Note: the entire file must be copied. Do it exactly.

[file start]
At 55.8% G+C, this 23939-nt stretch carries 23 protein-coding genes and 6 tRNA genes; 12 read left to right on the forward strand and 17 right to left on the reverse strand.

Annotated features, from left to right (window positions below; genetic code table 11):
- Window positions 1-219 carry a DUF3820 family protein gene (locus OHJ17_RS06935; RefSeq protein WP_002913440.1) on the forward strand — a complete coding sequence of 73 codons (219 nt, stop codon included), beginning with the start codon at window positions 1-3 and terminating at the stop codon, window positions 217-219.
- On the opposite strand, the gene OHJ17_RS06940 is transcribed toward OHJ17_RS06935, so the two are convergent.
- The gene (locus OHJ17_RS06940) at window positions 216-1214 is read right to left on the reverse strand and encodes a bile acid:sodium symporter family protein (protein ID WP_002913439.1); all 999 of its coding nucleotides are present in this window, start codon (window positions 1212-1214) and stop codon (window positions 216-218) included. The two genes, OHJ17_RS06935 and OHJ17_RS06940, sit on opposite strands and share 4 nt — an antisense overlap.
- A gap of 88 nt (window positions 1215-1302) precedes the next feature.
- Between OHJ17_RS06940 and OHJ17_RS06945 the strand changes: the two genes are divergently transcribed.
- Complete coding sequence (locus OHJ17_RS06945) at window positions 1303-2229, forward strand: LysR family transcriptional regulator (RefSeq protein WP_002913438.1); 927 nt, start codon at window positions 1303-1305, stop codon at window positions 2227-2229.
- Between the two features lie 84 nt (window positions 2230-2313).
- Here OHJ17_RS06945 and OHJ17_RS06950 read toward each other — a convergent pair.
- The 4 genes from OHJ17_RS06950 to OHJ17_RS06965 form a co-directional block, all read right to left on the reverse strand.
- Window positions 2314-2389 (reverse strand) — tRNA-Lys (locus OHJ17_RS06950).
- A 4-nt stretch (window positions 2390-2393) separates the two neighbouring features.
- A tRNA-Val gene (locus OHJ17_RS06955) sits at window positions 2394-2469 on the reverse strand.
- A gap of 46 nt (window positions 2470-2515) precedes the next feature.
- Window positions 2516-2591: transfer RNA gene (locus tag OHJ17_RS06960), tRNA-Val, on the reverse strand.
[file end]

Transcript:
At 55.8% G+C, this 23939-nt stretch carries 23 protein-coding genes and 6 tRNA genes; 12 read left to right on the forward strand and 17 right to left on the reverse strand.

Annotated features, from left to right (window positions below; genetic code table 11):
- Window positions 1-219 carry a DUF3820 family protein gene (locus OHJ17_RS06935; RefSeq protein WP_002913440.1) on the forward strand — a complete coding sequence of 73 codons (219 nt, stop codon included), beginning with the start codon at window positions 1-3 and terminating at the stop codon, window positions 217-219.
- On the opposite strand, the gene OHJ17_RS06940 is transcribed toward OHJ17_RS06935, so the two are convergent.
- The gene (locus OHJ17_RS06940) at window positions 216-1214 is read right to left on the reverse strand and encodes a bile acid:sodium symporter family protein (protein ID WP_002913439.1); all 999 of its coding nucleotides are present in this window, start codon (window positions 1212-1214) and stop codon (window positions 216-218) included. The two genes, OHJ17_RS06935 and OHJ17_RS06940, sit on opposite strands and share 4 nt — an antisense overlap.
- A gap of 88 nt (window positions 1215-1302) precedes the next feature.
- Between OHJ17_RS06940 and OHJ17_RS06945 the strand changes: the two genes are divergently transcribed.
- Complete coding sequence (locus OHJ17_RS06945) at window positions 1303-2229, forward strand: LysR family transcriptional regulator (RefSeq protein WP_002913438.1); 927 nt, start codon at window positions 1303-1305, stop codon at window positions 2227-2229.
- Between the two features lie 84 nt (window positions 2230-2313).
- Here OHJ17_RS06945 and OHJ17_RS06950 read toward each other — a convergent pair.
- The 4 genes from OHJ17_RS06950 to OHJ17_RS06965 form a co-directional block, all read right to left on the reverse strand.
- Window positions 2314-2389 (reverse strand) — tRNA-Lys (locus OHJ17_RS06950).
- A 4-nt stretch (window positions 2390-2393) separates the two neighbouring features.
- A tRNA-Val gene (locus OHJ17_RS06955) sits at window positions 2394-2469 on the reverse strand.
- A gap of 46 nt (window positions 2470-2515) precedes the next feature.
- Window positions 2516-2591: transfer RNA gene (locus tag OHJ17_RS06960), tRNA-Val, on the reverse strand.